- Reconciliation Week and findings from an Aboriginal health evaluation (04/06/2016)
- Evaluation amidst complexity: 8 questions evaluators should ask (04/12/2015)
- To count or not to count: Australian population data (20/02/2015)
- My pick of readings on scaling up health interventions amid complexity (12/12/2014)
- Scaling up health interventions: What works? isn’t the most important question (04/12/2014)
An increase in teenage mothers in regional Australia
Tuesday, 22nd January
In a recent post I looked at the high rates of early child bearing in two regions of Western Australia. I argued that this was in part due to lower school completion rates plus young women’s lack of engagement in the construction and mining sectors that are driving economic growth in the region. In short, young women who did not move to the city with their peers were left with few other meaningful options. The concern is not so much that they have become mothers but that they have done so without the schooling and work experience that will assist them to have a solid economic future for themselves and their children.
That argument led me to look what was happening throughout regional, rural and remote Australia. The results concern me.
In 2010 an increase in births to teenaged mothers made headlines. In 2008 and 2009 the teenage fertility rate was about 17 births per 1000 women aged 15-19 years old—up from a rate of about 15 in the five years previous but about the same as it was in 2001 and 2002. This translated into about 1000 more births to teenagers.
According to an admittedly fast Google search, that was the last time teenage pregnancies made the headlines. That is because in the following years the 15-19 fertility rate declined—but only in the major cities.
In regional, rural and remote Australia the rates continued to climb. Because Australia is such an urban country, the rise made little difference on national figures.
From 2006 to 2011 the national 15-19 year old birth rate increased 4%, from 15.7 per 1000 to 16.3. Using the ABS remoteness scale, the rate declined by 3% in major cities, and increased in inner (11%) and outer (7%) regional, remote (10%) and very remote (13%) areas.
So why did this happen? The baby bonus is a possibility. Several studies comparing expected to actual birth rates pre and post the introduction of the baby bonus in 2004 suggest that it did. The most recent study is based on the Western Australian linked data set.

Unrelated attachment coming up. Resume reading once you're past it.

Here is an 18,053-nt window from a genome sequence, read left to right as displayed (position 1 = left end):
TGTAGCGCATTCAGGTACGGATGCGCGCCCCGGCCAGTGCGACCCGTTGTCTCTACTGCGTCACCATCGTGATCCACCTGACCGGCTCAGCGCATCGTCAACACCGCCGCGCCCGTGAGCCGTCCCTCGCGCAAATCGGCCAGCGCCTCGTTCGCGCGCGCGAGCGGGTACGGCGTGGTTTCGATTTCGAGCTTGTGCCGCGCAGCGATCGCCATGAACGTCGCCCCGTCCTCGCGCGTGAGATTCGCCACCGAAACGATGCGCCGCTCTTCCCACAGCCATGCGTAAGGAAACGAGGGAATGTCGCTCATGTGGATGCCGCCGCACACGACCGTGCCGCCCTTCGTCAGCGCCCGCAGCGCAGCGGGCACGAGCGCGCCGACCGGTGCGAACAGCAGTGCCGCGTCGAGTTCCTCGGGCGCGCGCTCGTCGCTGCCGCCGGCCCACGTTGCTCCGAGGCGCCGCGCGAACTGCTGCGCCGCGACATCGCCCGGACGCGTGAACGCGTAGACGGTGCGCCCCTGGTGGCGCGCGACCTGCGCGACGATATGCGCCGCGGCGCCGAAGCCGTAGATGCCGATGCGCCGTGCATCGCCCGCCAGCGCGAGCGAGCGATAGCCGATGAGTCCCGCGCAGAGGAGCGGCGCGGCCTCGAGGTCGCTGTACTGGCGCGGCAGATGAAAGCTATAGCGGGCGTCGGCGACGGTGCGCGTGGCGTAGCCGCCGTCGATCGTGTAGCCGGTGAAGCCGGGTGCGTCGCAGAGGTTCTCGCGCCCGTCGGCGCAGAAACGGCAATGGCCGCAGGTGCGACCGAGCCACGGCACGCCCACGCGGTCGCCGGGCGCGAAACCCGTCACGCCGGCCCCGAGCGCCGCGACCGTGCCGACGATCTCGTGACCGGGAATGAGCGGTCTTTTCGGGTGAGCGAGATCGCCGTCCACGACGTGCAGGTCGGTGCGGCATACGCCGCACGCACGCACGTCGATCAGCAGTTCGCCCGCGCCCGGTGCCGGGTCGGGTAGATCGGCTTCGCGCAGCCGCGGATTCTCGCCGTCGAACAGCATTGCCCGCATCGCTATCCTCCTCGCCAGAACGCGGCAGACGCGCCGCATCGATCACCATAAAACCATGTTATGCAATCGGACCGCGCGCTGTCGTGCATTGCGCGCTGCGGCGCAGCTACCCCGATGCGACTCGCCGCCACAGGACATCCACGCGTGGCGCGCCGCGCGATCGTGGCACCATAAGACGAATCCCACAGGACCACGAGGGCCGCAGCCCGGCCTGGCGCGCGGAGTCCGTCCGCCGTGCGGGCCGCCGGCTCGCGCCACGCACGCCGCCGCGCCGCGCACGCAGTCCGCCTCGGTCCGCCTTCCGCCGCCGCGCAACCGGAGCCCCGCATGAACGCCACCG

However, another study pointed out that other countries had a fertility increase in the period just before the Global Financial Crisis. Some had introduced financial payments for new births and others had not. Australia, less affected by the economic meltdown than other countries, has maintained the higher fertility rates since 2008, although there have been no further increases. As Nick Parr, one of the authors, argued in The Conversation, it is time to put the baby bonus myth to bed.
Furthermore, the studies that do discern a baby bonus effect think it worked on the higher parity and older (age 20 and over) young women. None of the studies thought the baby bonus affected teenaged birth rates. (In addition to the WA studies see this and this.)
I think that the higher fertility is the result of an economic growth that has sidelined young regional women, and to a lesser extent young men, who do not have the range of educational and employment opportunities to lead them into pathways other than early parenting. I’ll be adding to this pessimistic argument in future posts.
Australia is so lucky to have the marvellous (timely, accessible) series of births data produced by the Australian Bureau of Statistics. Anyone who can drive a spread sheet can download the numbers of births and birth rates from as recent as 2011. I used Births, 2011 (ABS Cat No. 3301.0) for the statistics in this post.
Thank you to Alan Bradley, CEO of the Regional Development Australia Mid West Gascoyne for commissioning this profile of regional youth.